The Rev. David Barrow came of age during a time when white Virginia evangelicals might be opponents of slavery. During the era of the American Revolution—and before the rise of the Cotton Kingdom—antislavery sentiment was not unusual among white Baptists and Methodists. But the depth of Barrow’s antislavery conviction was unusual. It made him an antislavery activist, and prompted his move to the relatively freer climes of Kentucky in 1798. As his Library of Congress biography notes,

David Barrow (1753–1819), Baptist minister and abolitionist . . . joined the Baptist Church about 1770, was ordained around 1772, and served as a minister in Isle of Wight County [Va.], 1774–97. Barrow freed both of his slaves in 1784 and often spoke out thereafter about the evils of slavery. After two preliminary trips to Kentucky, he moved there permanently in 1798. In a letter he published that year, Barrow explained that he left Virginia partly because he could not prosper there without slaves. His support for emancipation led to several church schisms after his arrival in Kentucky, but he continued to preach. In 1808 Barrow published an important antislavery tract and helped to organize the Kentucky Abolition Society.

In 1815, Barrow engaged in a remarkable exchange of letters with retired President Thomas Jefferson. Jefferson always professed to be opposed to slavery, but as he aged he became more and more reluctant about taking any practical steps toward restrictions on white southerners’ ownership of African laborers. Barrow hoped he might stir Jefferson’s conscience once again, through an appeal to the ethics of Jesus, for whom Jefferson expressed admiration.

I trust that Bigotry, that tarnishes the Aspects & sours the Tempers of so many of the Professors of Christianity, has never influenced your Prejudice so as to bias your Judgment, relative to the great Subject of Religion: and I live under flattering Expectations that the Tolerance of our Government, will ultimately have the goodly Effect to remove those Animosities & party Spirit, that is too visible among the different Christian Sects, and that they will be led under the Influence of that “Charity that never fails” [I Cor. 13:8] to meet & embrace one another upon pure Apostolic Grounds, and thereby manifest to an admiring World, the native Beauty and Utility of the Doctrines & Morality of the Lord Jesus.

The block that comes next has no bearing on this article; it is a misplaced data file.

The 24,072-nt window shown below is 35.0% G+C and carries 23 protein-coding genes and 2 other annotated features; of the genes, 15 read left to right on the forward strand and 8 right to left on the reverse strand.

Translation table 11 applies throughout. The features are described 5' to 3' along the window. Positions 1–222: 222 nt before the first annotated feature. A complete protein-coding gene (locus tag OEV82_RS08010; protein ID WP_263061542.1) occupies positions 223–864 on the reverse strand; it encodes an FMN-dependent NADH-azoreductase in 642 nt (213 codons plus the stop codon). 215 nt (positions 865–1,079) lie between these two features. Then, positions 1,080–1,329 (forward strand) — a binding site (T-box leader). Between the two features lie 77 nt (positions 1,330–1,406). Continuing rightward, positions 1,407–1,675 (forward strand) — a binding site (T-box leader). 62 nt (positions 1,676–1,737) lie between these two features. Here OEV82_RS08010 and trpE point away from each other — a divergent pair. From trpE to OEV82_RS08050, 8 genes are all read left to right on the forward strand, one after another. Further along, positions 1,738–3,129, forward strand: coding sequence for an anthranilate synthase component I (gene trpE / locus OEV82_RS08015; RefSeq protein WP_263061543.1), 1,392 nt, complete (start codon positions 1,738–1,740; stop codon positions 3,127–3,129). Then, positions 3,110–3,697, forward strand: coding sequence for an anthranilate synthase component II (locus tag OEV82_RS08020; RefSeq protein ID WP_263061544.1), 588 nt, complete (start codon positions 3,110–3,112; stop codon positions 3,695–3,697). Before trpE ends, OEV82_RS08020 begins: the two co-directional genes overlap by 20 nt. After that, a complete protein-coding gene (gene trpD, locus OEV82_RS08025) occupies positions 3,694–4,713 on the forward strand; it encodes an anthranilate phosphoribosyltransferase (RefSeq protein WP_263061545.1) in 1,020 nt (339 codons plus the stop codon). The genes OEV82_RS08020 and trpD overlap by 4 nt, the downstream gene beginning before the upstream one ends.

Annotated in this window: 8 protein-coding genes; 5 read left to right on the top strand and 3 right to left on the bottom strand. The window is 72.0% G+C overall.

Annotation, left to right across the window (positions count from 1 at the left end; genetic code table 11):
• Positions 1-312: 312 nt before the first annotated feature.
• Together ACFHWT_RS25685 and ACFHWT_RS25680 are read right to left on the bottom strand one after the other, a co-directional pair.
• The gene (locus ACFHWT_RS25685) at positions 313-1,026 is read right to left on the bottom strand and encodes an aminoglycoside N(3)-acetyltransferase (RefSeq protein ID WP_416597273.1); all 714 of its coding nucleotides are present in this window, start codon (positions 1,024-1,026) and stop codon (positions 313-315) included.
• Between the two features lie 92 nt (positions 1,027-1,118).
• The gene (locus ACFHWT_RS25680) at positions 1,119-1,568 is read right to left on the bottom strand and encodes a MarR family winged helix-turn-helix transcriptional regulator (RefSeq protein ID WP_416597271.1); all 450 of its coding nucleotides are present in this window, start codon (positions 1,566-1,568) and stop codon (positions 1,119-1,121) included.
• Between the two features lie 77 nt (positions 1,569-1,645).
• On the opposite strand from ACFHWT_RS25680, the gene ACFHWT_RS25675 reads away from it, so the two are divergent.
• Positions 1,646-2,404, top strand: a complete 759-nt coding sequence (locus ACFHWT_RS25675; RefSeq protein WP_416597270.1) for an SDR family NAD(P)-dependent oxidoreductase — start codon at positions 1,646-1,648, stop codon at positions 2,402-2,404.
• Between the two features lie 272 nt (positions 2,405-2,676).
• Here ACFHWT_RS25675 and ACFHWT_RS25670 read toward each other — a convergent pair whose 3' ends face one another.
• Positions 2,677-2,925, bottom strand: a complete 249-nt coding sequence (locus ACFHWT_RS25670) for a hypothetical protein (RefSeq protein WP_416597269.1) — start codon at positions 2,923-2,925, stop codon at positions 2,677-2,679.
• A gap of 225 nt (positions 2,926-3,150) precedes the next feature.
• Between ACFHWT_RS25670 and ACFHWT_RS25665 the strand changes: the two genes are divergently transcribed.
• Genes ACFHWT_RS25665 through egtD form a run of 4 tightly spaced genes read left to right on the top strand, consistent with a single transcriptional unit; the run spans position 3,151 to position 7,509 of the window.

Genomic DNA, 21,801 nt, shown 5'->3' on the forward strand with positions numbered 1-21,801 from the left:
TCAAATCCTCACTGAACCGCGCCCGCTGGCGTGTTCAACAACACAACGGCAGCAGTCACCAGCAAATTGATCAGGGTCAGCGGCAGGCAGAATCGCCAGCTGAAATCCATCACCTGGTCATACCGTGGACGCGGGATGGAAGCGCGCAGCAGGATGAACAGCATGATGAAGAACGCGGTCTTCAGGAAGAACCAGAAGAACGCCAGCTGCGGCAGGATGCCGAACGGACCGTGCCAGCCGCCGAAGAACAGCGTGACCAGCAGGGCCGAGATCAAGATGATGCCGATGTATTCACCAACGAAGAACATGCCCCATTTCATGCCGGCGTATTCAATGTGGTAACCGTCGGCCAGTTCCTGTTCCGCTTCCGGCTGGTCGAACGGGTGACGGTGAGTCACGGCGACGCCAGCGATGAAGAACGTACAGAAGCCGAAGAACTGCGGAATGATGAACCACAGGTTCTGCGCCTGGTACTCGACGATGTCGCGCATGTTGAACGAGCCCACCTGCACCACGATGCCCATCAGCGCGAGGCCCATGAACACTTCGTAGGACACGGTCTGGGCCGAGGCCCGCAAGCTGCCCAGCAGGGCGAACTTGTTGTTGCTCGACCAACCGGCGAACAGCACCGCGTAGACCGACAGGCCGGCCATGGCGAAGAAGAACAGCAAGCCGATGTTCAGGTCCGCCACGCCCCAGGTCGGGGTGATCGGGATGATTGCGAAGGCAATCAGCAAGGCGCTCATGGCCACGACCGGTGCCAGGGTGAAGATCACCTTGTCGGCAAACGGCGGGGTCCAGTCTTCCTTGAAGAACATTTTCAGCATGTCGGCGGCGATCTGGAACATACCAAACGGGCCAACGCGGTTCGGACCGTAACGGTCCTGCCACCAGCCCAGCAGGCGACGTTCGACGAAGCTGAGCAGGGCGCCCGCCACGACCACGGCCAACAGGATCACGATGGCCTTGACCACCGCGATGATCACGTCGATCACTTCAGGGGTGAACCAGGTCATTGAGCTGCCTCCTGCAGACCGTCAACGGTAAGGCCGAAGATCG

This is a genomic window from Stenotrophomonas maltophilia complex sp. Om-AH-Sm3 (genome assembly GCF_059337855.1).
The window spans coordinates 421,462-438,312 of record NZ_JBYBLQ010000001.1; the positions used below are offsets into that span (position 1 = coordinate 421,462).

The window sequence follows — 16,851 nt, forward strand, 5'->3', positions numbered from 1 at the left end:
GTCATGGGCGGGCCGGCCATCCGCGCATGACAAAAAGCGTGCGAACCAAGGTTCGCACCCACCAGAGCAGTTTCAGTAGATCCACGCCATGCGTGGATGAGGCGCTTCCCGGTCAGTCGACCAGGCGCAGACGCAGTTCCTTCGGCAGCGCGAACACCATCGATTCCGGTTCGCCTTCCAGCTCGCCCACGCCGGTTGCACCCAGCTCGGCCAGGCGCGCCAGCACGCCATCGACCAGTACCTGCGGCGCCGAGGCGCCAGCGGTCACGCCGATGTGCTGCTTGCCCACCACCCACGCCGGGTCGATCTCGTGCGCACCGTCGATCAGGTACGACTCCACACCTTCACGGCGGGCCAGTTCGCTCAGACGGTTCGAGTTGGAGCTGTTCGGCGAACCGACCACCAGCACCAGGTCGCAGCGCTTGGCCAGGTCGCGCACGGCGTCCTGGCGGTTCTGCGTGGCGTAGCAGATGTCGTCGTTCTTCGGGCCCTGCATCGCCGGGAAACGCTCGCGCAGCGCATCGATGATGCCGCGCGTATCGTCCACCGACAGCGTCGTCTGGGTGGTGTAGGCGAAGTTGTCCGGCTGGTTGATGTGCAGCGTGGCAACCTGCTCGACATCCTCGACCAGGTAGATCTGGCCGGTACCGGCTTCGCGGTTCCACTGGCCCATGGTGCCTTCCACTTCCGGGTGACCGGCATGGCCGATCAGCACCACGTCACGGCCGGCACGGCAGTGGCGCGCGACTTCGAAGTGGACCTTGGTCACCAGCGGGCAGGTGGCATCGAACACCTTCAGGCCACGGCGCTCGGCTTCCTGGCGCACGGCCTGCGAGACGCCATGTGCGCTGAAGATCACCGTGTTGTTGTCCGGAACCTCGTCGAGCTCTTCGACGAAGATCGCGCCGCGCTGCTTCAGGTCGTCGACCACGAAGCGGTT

The enclosed Scraps [of antislavery writings] will furnish you with a more general Idea, of some Things that have been agitated in this Quarter, than I have Time or Room at present to insert.—I forward them with a Hope, that at some leisure Hour, you may find Freedom to drop me some Hints, that your Knowledge, Feelings & Observations on the Subjects of Slavery & emancipation may dictate, which may be helpful to us in our present Struggles.

And now Dear Sir, I most sincerely pray, that after a Life of public Toil & Usefulness you may through Divine Grace, be found among the heavenly Songsters rendering “Blessing, and Honour, and Glory, and Power unto him who sitteth upon the Throne, and unto the Lamb, for ever and ever.” [Rev. 5:13]

Jefferson took the time to reply. Although he privately expressed revulsion at evangelical ministers and Trinitarian doctrine, he also had a long history of congenial relations with evangelical allies, especially Baptists like Barrow, who were among his most avid supporters. But Jefferson would not give his blessing to Barrow’s abolitionism, because abolition was going to take time.

Unhappily it is a case for which both parties require long and difficult preparation. The mind of the master is to be apprised by reflection, and strengthened by the energies of conscience, against the obstacles of self interest, to an acquiescence in the rights of others; that of the slave is to be prepared by instruction and habit for self-government and for the honest pursuits of industry and social duty. Both of these courses of preparation require time, and the former must precede the latter. Some progress is sensibly made in it; yet not so much as I had hoped and expected. But it will yield in time to temperate & steady pursuit, to the enlargement of the human mind, and its advancement in science.

We are not in a world ungoverned by the laws and the power of a superior agent. Our efforts are in his hand, and directed by it; and he will give them their effect in his own time. Where the disease is most deeply seated, there it will be slowest in eradication. In the Northern states it was merely superficial, & easily corrected. in the Southern it is incorporated with the whole system, and requires time, patience, and perseverance in the curative process. That it may finally be effected and its progress hastened will be the last and fondest prayer of him who now salutes you with respect & consideration.

Deist (or better, Unitarian) though he was, Jefferson was also a providentialist, and he remained confident that God would eventually bring about the abolition of slavery everywhere. Yet such a view of time and moral progress also gave Jefferson a convenient way to deflect immediate progress toward abolition. Jefferson’s family and (troubled) finances were too deeply intertwined with slavery for him to take decisive action against slavery in the short term. One wonders whether he would have taken the same providential reading of the Civil War, which in time did bring an abrupt end to American slavery, at the cost of hundreds of thousands of American lives.

See also Hannah Spahn, Thomas Jefferson, Time, and History (University of Virginia Press), and Keith Harper, “’A Strange Kind of Christian’: David Barrow and Involuntary, Unmerited, Perpetual, Absolute, Hereditary Slavery, Examined,” Ohio Valley History [subscription].

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